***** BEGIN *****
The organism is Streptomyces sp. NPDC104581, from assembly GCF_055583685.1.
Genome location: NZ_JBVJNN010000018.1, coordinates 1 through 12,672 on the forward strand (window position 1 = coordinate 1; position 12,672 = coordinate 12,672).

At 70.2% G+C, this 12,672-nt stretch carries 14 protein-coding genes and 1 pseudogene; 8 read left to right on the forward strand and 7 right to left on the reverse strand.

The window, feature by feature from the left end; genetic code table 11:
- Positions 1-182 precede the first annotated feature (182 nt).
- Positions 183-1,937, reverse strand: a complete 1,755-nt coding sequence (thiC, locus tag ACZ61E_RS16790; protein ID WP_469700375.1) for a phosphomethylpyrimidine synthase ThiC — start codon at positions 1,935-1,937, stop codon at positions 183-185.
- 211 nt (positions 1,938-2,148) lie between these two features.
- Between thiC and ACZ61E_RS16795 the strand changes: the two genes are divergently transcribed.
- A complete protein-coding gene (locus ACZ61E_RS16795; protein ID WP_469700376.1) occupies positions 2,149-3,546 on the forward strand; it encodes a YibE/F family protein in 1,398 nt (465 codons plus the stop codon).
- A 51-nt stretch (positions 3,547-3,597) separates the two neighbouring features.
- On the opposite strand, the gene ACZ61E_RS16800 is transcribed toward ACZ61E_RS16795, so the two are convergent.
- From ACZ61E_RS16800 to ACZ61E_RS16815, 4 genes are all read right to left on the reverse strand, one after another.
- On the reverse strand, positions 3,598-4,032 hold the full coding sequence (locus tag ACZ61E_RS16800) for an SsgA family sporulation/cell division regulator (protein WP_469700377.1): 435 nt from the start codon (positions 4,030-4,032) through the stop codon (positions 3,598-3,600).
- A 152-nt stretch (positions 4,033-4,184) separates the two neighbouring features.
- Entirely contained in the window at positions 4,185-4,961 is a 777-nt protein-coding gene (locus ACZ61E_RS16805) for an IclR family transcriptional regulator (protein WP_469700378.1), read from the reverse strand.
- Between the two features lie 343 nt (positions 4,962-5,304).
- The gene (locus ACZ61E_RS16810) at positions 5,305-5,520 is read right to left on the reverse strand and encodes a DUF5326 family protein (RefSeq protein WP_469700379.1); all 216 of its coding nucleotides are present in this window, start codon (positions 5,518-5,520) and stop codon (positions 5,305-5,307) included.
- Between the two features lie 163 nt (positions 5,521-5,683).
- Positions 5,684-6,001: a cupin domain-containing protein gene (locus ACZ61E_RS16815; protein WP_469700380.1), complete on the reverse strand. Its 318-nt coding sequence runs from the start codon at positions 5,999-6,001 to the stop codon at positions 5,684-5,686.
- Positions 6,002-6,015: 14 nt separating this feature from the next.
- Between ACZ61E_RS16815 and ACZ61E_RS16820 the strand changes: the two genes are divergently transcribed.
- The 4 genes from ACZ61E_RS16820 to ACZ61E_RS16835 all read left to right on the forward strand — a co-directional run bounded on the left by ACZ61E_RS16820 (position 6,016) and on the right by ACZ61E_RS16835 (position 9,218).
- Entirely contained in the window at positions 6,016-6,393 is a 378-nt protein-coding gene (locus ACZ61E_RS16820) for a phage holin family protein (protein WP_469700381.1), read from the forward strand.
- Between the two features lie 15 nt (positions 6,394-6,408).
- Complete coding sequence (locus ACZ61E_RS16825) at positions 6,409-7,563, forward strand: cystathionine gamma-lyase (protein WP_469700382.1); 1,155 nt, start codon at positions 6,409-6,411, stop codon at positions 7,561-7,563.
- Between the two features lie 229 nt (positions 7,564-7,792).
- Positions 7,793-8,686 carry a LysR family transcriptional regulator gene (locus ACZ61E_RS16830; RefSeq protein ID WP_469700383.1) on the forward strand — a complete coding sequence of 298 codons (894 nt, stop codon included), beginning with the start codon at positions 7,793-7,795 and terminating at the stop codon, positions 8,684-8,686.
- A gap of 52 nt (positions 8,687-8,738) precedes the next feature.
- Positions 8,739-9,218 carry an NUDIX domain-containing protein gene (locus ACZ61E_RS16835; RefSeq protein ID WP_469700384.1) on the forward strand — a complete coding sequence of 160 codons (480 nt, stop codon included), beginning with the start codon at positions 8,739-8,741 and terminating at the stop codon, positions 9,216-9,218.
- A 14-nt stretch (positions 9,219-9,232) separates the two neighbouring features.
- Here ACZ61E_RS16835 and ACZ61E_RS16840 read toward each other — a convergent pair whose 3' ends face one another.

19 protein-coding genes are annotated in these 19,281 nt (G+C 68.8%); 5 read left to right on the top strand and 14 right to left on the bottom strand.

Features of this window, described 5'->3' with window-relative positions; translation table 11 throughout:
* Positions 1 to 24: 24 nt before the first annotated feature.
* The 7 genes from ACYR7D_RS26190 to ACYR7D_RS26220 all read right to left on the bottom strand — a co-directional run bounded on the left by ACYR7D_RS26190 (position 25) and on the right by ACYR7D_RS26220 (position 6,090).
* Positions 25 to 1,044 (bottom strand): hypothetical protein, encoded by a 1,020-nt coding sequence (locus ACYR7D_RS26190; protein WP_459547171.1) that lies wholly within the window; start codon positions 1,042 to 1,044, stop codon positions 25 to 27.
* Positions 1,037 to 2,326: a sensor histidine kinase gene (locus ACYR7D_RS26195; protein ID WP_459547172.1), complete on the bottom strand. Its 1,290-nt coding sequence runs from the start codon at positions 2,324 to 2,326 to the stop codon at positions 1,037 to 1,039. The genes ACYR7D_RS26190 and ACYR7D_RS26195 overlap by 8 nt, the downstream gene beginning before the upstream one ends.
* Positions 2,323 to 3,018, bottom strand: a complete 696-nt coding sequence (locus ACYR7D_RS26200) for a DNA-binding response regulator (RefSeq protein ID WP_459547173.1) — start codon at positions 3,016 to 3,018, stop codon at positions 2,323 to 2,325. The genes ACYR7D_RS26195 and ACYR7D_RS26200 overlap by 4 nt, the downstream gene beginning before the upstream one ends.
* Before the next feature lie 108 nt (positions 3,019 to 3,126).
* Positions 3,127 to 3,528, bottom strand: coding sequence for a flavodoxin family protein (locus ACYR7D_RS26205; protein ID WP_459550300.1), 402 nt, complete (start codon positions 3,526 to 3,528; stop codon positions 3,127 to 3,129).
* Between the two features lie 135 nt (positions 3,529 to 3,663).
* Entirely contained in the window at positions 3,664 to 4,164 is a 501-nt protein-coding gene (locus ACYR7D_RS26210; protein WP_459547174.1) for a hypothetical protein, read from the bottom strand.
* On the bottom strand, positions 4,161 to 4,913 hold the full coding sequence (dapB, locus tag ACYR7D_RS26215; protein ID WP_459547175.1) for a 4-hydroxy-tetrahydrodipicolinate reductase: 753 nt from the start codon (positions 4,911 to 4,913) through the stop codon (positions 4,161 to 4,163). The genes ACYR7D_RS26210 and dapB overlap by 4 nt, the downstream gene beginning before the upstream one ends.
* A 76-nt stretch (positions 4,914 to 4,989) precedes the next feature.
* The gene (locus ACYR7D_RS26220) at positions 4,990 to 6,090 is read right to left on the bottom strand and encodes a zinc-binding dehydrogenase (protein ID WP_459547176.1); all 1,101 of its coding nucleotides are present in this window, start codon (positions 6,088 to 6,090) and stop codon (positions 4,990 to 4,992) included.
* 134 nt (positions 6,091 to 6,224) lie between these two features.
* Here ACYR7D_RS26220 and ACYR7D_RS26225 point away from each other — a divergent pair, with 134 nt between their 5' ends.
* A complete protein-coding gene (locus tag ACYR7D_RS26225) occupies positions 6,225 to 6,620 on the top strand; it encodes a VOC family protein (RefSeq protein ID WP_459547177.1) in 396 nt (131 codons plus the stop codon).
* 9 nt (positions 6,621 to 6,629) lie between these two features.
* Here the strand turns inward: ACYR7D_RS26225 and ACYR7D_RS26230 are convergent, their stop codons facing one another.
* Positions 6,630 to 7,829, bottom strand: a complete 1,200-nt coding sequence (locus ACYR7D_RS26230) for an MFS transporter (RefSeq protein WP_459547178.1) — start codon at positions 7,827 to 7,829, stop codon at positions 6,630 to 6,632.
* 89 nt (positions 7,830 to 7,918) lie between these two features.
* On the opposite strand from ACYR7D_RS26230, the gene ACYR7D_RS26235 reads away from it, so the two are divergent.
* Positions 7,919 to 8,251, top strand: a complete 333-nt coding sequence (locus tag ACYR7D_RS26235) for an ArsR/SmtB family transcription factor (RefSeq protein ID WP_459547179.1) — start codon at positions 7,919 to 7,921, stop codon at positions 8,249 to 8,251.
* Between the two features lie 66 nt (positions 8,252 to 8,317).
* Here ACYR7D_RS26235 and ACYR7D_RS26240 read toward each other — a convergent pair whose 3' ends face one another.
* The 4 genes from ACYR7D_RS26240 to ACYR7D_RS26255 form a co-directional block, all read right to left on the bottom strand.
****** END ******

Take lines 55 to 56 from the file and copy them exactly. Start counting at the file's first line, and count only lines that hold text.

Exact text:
* Between the two features lie 66 nt (positions 8,252 to 8,317).
* Here ACYR7D_RS26235 and ACYR7D_RS26240 read toward each other — a convergent pair whose 3' ends face one another.